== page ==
Even though nowadays it is generally expected that developers would always write unit tests, I have run into quite a few of them who loathe doing that. In fact if it weren’t for test coverage gates in the code check-in process, they would completely skip that step and keep coding new features instead. But forcing developers to meet a certain testing metric does not always produce the desired results. You can end up with a bunch of useless test cases that were written specifically to meet the minimum required coverage threshold.
Now I will admit that I myself have sometimes wondered what the point of unit tests was. Why should I have to write a completely separate set of methods to prove that the code I wrote in the main source directory actually works? Keep in mind that when done the right way, the amount of code in the unit tests is often greater than the amount of code that is being tested. It seems to be a terrible waste of valuable developer time and effort.
In my mind, there are two convincing reasons why unit tests make a lot of sense.
- When I approach the problem with a testing mindset, I discover facets that are not readily apparent when I am only thinking about the solution. For example, writing tests leads me to address concerns such as boundary conditions and exception scenarios. Of course, test first development is a natural extension of this line of reasoning and has proven to produce better designs and fewer bugs in new code.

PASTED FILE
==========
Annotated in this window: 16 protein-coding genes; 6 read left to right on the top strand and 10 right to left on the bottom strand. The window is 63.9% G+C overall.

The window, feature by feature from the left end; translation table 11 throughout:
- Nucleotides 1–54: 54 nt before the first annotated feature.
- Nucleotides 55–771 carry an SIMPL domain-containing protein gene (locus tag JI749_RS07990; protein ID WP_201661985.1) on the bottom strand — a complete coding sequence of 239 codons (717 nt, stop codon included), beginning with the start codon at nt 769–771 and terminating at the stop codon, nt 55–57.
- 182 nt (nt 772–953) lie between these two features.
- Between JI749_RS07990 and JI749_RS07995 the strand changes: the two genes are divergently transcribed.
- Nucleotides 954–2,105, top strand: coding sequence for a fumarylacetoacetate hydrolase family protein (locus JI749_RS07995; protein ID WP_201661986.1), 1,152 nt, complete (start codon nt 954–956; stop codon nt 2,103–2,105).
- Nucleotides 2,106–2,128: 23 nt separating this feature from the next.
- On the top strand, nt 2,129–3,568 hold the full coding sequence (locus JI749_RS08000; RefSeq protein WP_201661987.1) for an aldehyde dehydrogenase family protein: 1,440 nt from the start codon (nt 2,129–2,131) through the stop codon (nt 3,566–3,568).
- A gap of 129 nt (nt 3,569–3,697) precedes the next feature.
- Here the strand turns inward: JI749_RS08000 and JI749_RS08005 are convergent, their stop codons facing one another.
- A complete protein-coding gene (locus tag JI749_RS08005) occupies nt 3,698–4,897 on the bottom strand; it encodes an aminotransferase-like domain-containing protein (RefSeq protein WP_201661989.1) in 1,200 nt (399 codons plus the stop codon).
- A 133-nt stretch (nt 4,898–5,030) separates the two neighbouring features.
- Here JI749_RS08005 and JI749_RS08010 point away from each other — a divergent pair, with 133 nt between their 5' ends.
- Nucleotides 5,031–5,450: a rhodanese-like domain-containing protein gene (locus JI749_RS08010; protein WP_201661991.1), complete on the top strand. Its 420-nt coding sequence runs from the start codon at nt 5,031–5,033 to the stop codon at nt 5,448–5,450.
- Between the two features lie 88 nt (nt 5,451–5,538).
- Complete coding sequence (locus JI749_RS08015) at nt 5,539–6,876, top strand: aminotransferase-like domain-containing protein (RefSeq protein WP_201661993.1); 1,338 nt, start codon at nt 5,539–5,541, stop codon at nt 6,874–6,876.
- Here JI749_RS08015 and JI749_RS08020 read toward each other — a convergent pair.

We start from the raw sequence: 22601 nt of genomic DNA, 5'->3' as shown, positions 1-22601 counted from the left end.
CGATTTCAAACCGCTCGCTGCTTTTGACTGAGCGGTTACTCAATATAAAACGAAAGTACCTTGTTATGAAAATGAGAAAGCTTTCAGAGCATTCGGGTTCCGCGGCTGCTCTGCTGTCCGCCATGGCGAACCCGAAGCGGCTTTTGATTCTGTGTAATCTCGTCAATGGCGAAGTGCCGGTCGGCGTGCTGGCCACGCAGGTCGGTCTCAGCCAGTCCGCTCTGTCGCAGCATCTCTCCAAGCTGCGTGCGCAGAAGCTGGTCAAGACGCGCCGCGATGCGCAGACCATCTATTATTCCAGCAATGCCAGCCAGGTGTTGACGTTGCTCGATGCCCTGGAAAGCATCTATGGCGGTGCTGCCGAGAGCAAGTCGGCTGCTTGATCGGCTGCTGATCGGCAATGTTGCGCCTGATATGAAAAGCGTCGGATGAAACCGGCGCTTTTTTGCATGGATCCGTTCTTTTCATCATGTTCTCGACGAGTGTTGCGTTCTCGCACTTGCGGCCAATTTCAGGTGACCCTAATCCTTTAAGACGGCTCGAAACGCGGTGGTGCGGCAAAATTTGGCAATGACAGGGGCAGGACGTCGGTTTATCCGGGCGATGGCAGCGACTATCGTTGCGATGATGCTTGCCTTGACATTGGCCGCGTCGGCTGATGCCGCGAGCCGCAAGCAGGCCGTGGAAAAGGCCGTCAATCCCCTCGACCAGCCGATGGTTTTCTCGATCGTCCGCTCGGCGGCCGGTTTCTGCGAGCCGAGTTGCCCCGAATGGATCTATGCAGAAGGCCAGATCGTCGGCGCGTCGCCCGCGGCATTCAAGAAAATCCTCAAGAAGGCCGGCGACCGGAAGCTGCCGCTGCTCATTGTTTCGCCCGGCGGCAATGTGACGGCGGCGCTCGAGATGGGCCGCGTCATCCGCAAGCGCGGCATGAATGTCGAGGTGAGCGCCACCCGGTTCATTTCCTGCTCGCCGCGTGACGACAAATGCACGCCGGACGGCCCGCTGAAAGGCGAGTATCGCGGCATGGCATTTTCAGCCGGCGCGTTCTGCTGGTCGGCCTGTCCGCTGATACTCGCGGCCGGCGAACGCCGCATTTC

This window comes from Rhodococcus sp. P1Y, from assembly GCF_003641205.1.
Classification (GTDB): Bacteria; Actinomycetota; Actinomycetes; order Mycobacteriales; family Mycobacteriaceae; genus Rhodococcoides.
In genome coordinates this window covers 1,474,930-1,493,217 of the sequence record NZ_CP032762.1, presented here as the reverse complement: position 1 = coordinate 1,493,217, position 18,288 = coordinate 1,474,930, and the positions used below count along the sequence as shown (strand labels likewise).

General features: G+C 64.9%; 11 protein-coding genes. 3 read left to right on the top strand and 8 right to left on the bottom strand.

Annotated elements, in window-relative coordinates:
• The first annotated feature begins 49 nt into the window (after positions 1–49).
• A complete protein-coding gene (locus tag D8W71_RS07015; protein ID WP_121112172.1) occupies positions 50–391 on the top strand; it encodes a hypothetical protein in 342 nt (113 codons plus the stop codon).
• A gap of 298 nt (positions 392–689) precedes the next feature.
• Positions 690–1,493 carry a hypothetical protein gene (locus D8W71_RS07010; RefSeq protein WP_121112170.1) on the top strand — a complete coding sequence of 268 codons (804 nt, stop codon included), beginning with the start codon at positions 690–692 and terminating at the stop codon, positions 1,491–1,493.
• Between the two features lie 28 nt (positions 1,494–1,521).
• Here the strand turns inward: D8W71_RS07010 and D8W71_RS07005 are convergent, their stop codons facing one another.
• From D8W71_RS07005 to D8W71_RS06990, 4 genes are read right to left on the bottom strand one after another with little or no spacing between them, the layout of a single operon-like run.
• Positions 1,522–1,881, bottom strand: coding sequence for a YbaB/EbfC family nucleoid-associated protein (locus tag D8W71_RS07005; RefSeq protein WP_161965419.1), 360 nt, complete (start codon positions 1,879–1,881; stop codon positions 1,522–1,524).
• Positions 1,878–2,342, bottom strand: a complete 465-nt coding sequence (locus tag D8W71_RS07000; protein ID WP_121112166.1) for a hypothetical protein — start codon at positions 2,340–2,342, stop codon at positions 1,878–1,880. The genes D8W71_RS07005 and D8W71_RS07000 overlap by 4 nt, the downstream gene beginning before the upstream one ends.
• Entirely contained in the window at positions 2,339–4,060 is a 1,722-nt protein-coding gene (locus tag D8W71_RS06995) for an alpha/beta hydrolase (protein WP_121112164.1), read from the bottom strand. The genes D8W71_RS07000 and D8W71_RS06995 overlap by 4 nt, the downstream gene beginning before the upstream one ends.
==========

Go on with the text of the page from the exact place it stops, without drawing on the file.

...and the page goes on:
- Value is also realized when someone (even if it is me) revisits the main code to either enhance its capabilities or fix defects. The developer can confidently make changes knowing that the existing unit tests would protect him from accidentally breaking current functionality. That safety net pays for itself as long as the code lives.
However, to truly benefit from the above, the developer should put in the effort to write good unit tests. This does take some learning and experience. Additionally, the developer should follow best practices to ensure the test code is of the highest quality. This is especially important because there are no unit tests to back up the original unit tests.